Oak and ash – myth or fact?

“Oak before ash, in for a splash; ash before oak, in for a soak”

Thus runs the old country saying, suggesting that if the ash tree comes into leaf first, there will be more rain than if the oak tree does.

This year, the ash trees are still only just coming into bud whilst the oaks have already started shading from the ochre of new leaves to the lime green of older ones – two weeks or more difference is unusual here. Funnily enough, it has been quite dry…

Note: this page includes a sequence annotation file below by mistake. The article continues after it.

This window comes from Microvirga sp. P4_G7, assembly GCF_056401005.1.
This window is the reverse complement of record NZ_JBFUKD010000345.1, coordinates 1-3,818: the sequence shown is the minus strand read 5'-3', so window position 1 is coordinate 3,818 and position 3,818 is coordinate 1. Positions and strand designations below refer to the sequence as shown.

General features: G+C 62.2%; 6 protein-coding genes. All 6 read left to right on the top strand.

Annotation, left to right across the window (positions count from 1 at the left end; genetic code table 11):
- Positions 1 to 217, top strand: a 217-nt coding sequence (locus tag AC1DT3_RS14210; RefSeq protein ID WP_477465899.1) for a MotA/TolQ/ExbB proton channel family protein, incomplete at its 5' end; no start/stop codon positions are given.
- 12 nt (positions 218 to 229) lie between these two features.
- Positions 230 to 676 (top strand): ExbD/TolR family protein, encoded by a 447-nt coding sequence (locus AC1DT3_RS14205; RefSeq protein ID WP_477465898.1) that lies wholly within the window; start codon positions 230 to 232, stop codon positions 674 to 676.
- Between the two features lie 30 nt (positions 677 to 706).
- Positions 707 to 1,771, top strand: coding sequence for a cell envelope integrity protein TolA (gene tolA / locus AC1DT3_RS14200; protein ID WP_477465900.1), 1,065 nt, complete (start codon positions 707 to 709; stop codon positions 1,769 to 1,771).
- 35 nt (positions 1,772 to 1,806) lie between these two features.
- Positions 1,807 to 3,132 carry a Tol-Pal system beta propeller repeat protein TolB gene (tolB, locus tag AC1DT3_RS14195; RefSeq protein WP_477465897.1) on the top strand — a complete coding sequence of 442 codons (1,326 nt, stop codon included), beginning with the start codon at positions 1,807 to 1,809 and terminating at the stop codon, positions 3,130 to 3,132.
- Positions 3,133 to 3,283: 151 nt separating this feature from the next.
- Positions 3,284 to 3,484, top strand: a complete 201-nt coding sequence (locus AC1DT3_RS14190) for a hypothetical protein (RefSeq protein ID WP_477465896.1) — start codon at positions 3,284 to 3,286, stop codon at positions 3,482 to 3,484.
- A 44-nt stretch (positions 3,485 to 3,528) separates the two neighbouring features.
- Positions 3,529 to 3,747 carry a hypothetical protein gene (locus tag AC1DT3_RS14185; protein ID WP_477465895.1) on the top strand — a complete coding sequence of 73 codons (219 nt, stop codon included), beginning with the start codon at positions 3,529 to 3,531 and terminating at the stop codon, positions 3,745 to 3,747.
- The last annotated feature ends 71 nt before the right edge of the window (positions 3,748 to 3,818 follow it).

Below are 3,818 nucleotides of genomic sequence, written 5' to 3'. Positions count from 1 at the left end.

Based on my past experience, there’s about a 50% chance of this saw coming true,and given the unpredictability of spring weather in England, that’s about right. Some of the time, the two coincide anyway so who knows what the answer is.

I found a page on the Field Studies Council web site that graphs these phenological events, and suggests that oak trees are usually earlier these days as spring gets warmer.

And what about the other common trees? Beech, field maple, hazel, blackthorn, gean, willow, may, sycamore and horse chestnut have all beaten the ash this year. And may beat May – the blossom has been out for over a week now.